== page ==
Pop's Bastards Are Mash-ups a Clever Culture Jam or Mere Cynical Sarcasm?

Pop's Bastards Are Mash-ups a Clever Culture Jam or Mere Cynical Sarcasm?
The riff is unmistakable, that plangent three-chord lament leavened by Kurt Cobain's innate melodic verve, but something about "Smells Like Teen Spirit" is giving off a funny odour. After 15 seconds, the three-dimensional diva attack known as Destiny's Child croons to the fore, Beyonce and co. replacing Kurt's angstful shrieks with a spoonful of syrup. Where before it gave off a vaguely deodorant air, grunge's anthem now smells like booty. Nirvana drummer Dave Grohl has called this unauthorised remix "a fucking mess," and he couldn't be more right. Welcome to the land of the mash-up, where sounding wrong is just the point.

Led by obscure artists like Belgium's 2 Many DJs, a band of internet pirates forged last year's sole groundbreaking form: bastard pop. This music, known more widely as mash-up, is created when the a cappella from one (usually rap or R&B) track is laid over the instrumental from another (usually rock) song. The most famous of these illegal remixes is Freelance Hellraiser's "A Stroke of Genius," in which Christina Aguilera's "Genie in a Bottle" vocal rides nimbly over the Strokes' "Hard to Explain."

Aristotle defined the good metaphor as "an intuitive perception of the similarities in dissimilar objects," an observation borne out by the addictive appeal of so many mash-up songs. Bastard pop works best when two seeming opposites are fused together, as when Salt ‘n' Pepa's "Push It" is turned into a righteous riot grrrl anthem with the help of the Stooges' garage-rock classic, "No Fun." Then there's "God Only Knows Billie Jean," which finds Brian Wilson and Michael Jackson collaborating in a virtual state of eternal pre-pubescence.

As it turns out, making these remixes is a relatively simple process, within the grasp of any net surfer with a decent processor and plenty of free time. The internet is rife with file-sharing services (like Get Your Bootleg On) from which budding pirates can download a cappella tracks and instrumentals. From there, all the home producer has to do is use mixing software (e.g. Pro Tools) to tweak the tracks for length, pitch and tempo.

The mother of all mash-up sites is Boom Selection (www.base58.com/bsx), run by Daniel Sheldon, a 16-year old Briton who has collected a staggering 34 hours worth of bootleg MP3s onto a three-disc set titled Boom Selection_Issue 01. If mash-ups are addictive, this box provides the overdose.

Given the form's very structure, bastard pop isn't a particularly "new" art form at all, but it does raise interesting questions about copyright, creativity and consumerism in the digital age. Read in a positive light, these remixes represent a flattening of the creative hierarchy, whereby pop tunes are reclaimed from the corporate vault and used as creative fodder by formerly passive consumers. Says Bobby Carlton, who runs a mash-up club night in Los Angeles: "This is culture jamming in its purest form. Major artists and labels will have a problem with it, but kids with computers are doing revolutionary things with music."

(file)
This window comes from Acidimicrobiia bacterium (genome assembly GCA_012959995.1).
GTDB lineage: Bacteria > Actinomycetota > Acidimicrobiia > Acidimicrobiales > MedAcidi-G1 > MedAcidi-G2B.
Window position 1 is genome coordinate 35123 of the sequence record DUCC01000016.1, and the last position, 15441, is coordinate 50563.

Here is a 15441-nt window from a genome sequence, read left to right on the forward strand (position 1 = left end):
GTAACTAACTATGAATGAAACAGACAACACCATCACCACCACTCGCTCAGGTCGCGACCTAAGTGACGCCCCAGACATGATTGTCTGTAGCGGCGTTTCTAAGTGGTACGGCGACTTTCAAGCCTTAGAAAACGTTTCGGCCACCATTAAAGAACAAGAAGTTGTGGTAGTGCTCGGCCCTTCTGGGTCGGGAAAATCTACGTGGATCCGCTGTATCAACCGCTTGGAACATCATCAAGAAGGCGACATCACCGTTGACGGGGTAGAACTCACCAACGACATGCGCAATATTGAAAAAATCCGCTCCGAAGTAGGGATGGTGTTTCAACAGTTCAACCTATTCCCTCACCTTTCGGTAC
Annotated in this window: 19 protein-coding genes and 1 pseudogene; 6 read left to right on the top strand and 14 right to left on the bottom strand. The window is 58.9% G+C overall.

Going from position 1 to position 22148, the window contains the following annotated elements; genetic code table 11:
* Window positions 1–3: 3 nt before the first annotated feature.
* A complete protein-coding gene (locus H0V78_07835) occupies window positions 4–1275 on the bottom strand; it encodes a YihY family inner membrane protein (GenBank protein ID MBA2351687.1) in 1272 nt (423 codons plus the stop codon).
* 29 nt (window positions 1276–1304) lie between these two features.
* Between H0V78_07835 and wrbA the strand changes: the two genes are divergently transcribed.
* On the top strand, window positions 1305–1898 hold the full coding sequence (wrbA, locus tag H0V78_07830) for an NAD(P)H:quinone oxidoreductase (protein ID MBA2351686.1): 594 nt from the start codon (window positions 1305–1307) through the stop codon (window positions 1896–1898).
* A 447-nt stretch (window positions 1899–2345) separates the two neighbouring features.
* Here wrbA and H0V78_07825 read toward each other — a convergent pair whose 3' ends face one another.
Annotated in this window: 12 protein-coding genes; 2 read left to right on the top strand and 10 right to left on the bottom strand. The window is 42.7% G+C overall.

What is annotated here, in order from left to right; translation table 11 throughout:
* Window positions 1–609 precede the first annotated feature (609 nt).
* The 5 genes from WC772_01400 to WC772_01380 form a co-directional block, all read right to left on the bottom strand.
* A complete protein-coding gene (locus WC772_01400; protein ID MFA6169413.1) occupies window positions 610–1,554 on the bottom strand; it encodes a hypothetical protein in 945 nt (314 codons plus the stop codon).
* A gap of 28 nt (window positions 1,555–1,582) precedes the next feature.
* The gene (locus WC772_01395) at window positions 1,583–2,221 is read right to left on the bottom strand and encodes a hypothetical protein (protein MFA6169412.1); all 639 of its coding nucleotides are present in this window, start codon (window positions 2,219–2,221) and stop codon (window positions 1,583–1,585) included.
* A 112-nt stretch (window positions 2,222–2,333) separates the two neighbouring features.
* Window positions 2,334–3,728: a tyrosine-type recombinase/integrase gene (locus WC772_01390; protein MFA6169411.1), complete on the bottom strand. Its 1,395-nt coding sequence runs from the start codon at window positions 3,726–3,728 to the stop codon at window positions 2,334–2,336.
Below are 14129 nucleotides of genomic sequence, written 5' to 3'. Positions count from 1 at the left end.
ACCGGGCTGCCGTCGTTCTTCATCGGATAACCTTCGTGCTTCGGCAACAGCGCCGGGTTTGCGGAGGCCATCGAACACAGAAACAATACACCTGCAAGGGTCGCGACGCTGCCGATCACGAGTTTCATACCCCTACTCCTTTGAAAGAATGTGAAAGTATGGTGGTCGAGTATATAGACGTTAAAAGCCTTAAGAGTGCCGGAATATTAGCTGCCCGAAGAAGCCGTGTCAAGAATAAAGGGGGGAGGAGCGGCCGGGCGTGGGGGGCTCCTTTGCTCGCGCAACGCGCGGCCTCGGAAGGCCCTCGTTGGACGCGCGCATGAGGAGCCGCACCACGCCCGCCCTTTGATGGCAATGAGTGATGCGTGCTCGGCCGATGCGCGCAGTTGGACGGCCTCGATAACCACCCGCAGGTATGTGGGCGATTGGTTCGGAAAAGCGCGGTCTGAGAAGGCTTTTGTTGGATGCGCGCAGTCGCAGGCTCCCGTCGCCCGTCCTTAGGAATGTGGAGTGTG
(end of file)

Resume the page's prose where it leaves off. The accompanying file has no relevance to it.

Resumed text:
One man's subversion is another man's theft, and while the reaction from corporate interests has been predictably enraged, the bootleggers are revelling in the sheer illegality of their endeavours. Take the case of The Best Bootlegs in the World Ever, a compilation created by profiteers who simply downloaded mash-up songs from the web and burned them onto a CD. "It is a case of bootleggers bootlegging bootlegs," chuckles 2 Many DJs' David Dewaele, one of the many artists whose illegal remixes were included on the disc, without permission.

While major labels have shut down some mash-up pages and restricted the distribution of compilations, they've been quick to appropriate the form, forking over the rights fees for legal remakes of familiar tunes. Kylie Minogue, a pop cipher if ever there was one, recently released a new version "Can't Get You Out Of My Head" over the instrumental from New Order's "Blue Monday." So say the majors: the mash-up is a legitimate form, so long as you've got the cash to prove it.

Legal questions aside, critics are quick to deride bastard pop's inherently caustic edge. "It's cynical music made by cynical, tired people with no ideas," says Slam, a Scottish techno producer. It's hard to disagree with him. Every time I listen to bastard pop, I'm left with a distinctly hollow feeling, like I've overdosed on sarcasm.

The mash-up is given a decidedly more intriguing twist on two recent releases, both of which place recognisable vocals over intricate (and entirely original) beatscapes. Too Hot for Solid Steel by DJs on Strike, and Kid 606's The Action-Packed Mentallist Brings You the Fucking Jams are invigorating albums, one-upping both pirates and prefab pop stars with the sheer inventiveness of their compositions. Remixers in the classic sense of the term, these artists elevate the mash-up from parody to art, infusing their music with an element all too uncommon in our disposable age: passion.